After completing Nelson’s essay, I couldn’t help but hone in on the small section about big and small approaches. I think it especially tied in to my previous post which questioned the futility or usefulness of curriculum division and task specialization. I am wondering if the “Piecemeal” approach, or correct me if I am wrong in making this connection, the “Bottom-up” approach, assists in the extreme division that seems to take place in our minds more and more as we progress through the education system. It seems to me that this approach focuses on the “knitty-gritty” too much and too fast. I can make no sense out of the idea that to teach a subject, the teacher should start with the small and complex details; to me, that sounds a lot like skipping a step. The “Big Picture” approach, which is perhaps synonymous with the “Top-down” approach” comes across as much more logical; seeing an overview first and then starting with the subsystems that are semi-familiar sounds like a more sensible way of learning.
Just as Nelson said, the importance of the differences between these approaches is the epitome of “McLuhanism” and his idea that “the medium is the message.” The way the “content” is presented to the student expands or limits the destiny of that specific content. By destiny I mean, if the information is actually retained and relayed to others or if it takes the typical route of “in one ear and out the other.” Isn’t that the purpose of an education? Aren’t students supposed to absorb all this knowledge that is being thrown at them in order to “spread the wealth” in the future, whether it be in passing conversation or in their field of work? When knowledge is shared, various points of view are formed. Discussion and the sharing of ideas makes the world a better place to live in because it creates balance. If content is being shared in a fundamentally-wrong way, starting in the classroom, then society as a whole will suffer. Maybe we are suffering right now. Maybe the way in which approaches to teaching subjects are having an effect on the way people in different occupations share their knowledge.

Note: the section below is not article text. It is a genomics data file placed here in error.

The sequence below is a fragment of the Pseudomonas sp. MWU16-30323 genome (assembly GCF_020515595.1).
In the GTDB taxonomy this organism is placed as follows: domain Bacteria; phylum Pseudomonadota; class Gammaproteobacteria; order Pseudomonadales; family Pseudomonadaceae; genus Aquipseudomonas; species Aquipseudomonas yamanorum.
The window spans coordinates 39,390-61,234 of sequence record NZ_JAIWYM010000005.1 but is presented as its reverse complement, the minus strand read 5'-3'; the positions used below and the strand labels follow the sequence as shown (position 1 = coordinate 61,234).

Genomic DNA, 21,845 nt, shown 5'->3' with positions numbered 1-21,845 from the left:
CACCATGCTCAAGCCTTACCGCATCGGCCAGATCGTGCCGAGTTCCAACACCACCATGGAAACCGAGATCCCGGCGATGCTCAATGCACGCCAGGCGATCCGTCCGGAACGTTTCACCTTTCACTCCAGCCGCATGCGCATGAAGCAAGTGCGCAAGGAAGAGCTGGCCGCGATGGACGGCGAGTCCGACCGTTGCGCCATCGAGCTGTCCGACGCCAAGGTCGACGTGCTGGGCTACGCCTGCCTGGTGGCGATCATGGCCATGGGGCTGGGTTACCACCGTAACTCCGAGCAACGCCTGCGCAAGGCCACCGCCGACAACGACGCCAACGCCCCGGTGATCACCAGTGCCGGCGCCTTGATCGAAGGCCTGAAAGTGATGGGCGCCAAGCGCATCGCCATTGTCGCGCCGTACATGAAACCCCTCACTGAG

I might be bouncing all over the place here but I truly believe that Big and Small Approaches, McLuhanism, and mind divisions which occur in schools and jobs all tie together. I didn’t even realize how interrelated these topics were until I started typing this blog post. It is amazing to see how useful this blog is becoming, as it provides a MEDIUM for me to reflect on the assigned readings.
I only got through about half of Nelson’s “Computer Lib/ Dream Machines” but so far, I have thoroughly enjoyed his insightful thoughts. Something he talks about that really interests me is how knowledge becomes power. He also makes the relevant point that knowledge leads to a sort of “priesthood” because people who hold power become selfish of it.